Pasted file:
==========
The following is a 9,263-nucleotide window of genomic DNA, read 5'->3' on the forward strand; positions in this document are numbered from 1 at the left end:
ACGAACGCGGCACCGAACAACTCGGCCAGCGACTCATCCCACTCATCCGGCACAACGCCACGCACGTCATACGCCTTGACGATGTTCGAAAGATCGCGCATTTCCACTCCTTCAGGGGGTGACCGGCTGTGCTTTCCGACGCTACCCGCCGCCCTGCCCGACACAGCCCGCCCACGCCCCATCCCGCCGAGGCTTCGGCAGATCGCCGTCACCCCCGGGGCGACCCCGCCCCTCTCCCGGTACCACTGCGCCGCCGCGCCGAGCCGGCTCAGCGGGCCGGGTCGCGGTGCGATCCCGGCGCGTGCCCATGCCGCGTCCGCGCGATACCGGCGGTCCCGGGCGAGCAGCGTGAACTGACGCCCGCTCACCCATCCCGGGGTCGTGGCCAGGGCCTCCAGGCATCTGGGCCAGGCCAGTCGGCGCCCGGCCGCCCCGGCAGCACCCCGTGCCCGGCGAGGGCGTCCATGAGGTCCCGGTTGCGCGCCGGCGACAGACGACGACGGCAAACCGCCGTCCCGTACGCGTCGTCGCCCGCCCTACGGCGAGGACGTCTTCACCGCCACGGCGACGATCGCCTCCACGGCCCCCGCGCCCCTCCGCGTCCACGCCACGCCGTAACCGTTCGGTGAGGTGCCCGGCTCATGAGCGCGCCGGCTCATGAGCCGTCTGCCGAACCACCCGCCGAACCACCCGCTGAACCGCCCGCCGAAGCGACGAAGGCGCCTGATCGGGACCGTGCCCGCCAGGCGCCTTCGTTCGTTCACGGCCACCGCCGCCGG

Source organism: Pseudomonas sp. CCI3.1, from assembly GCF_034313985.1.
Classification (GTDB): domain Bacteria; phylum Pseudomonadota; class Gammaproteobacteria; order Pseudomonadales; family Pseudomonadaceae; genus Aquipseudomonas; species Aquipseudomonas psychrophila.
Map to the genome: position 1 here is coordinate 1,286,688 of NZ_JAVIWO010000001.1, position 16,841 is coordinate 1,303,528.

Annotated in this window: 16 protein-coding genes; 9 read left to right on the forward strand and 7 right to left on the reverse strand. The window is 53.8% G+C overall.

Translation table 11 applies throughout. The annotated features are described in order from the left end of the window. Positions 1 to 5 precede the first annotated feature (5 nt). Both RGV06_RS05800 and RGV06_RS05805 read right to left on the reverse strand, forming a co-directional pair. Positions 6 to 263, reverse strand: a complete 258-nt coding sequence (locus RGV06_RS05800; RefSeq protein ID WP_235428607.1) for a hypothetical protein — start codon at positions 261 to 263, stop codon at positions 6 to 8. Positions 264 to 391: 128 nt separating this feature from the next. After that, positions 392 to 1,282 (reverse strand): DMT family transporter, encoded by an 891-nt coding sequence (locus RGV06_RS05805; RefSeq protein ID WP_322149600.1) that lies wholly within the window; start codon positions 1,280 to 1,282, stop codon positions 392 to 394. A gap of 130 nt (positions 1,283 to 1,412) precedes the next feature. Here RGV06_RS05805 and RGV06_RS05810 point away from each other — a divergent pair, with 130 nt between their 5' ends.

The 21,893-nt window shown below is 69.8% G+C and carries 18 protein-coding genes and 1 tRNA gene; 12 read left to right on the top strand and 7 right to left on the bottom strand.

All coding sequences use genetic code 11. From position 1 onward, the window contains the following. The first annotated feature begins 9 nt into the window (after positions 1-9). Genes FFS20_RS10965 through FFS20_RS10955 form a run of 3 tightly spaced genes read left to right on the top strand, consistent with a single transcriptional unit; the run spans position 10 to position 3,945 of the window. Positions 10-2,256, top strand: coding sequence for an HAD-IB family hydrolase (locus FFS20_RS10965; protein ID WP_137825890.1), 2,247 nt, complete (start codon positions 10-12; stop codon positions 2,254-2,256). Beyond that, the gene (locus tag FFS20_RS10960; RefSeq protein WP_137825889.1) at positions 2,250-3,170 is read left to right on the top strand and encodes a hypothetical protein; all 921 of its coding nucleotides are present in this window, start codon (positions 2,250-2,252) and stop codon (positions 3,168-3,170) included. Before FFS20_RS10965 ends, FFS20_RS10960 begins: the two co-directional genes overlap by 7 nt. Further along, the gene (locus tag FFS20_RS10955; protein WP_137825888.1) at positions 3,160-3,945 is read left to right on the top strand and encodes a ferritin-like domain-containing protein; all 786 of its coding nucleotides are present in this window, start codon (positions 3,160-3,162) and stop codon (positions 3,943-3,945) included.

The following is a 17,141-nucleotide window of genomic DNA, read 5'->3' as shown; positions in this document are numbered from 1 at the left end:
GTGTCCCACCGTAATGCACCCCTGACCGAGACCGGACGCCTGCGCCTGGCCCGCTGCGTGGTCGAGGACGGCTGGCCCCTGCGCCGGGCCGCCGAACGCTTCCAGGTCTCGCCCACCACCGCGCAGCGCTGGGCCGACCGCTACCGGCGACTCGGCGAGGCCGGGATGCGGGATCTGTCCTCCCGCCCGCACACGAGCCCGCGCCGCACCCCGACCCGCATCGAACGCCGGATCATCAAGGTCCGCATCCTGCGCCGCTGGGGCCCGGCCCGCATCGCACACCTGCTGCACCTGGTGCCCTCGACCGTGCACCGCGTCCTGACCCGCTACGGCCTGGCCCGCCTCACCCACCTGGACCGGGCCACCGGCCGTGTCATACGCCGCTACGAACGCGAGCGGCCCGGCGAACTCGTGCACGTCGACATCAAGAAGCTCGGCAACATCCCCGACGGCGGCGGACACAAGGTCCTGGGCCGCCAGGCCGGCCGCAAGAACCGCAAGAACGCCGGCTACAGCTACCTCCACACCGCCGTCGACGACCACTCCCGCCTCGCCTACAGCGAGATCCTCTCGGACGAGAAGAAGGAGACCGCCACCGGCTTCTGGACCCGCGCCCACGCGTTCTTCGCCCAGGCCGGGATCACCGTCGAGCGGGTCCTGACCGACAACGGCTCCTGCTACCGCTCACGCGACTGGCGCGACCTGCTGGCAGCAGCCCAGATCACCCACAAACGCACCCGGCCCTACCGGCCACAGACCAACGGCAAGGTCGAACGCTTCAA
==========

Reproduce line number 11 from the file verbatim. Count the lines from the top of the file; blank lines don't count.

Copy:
GTGTCCCACCGTAATGCACCCCTGACCGAGACCGGACGCCTGCGCCTGGCCCGCTGCGTGGTCGAGGACGGCTGGCCCCTGCGCCGGGCCGCCGAACGCTTCCAGGTCTCGCCCACCACCGCGCAGCGCTGGGCCGACCGCTACCGGCGACTCGGCGAGGCCGGGATGCGGGATCTGTCCTCCCGCCCGCACACGAGCCCGCGCCGCACCCCGACCCGCATCGAACGCCGGATCATCAAGGTCCGCATCCTGCGCCGCTGGGGCCCGGCCCGCATCGCACACCTGCTGCACCTGGTGCCCTCGACCGTGCACCGCGTCCTGACCCGCTACGGCCTGGCCCGCCTCACCCACCTGGACCGGGCCACCGGCCGTGTCATACGCCGCTACGAACGCGAGCGGCCCGGCGAACTCGTGCACGTCGACATCAAGAAGCTCGGCAACATCCCCGACGGCGGCGGACACAAGGTCCTGGGCCGCCAGGCCGGCCGCAAGAACCGCAAGAACGCCGGCTACAGCTACCTCCACACCGCCGTCGACGACCACTCCCGCCTCGCCTACAGCGAGATCCTCTCGGACGAGAAGAAGGAGACCGCCACCGGCTTCTGGACCCGCGCCCACGCGTTCTTCGCCCAGGCCGGGATCACCGTCGAGCGGGTCCTGACCGACAACGGCTCCTGCTACCGCTCACGCGACTGGCGCGACCTGCTGGCAGCAGCCCAGATCACCCACAAACGCACCCGGCCCTACCGGCCACAGACCAACGGCAAGGTCGAACGCTTCAA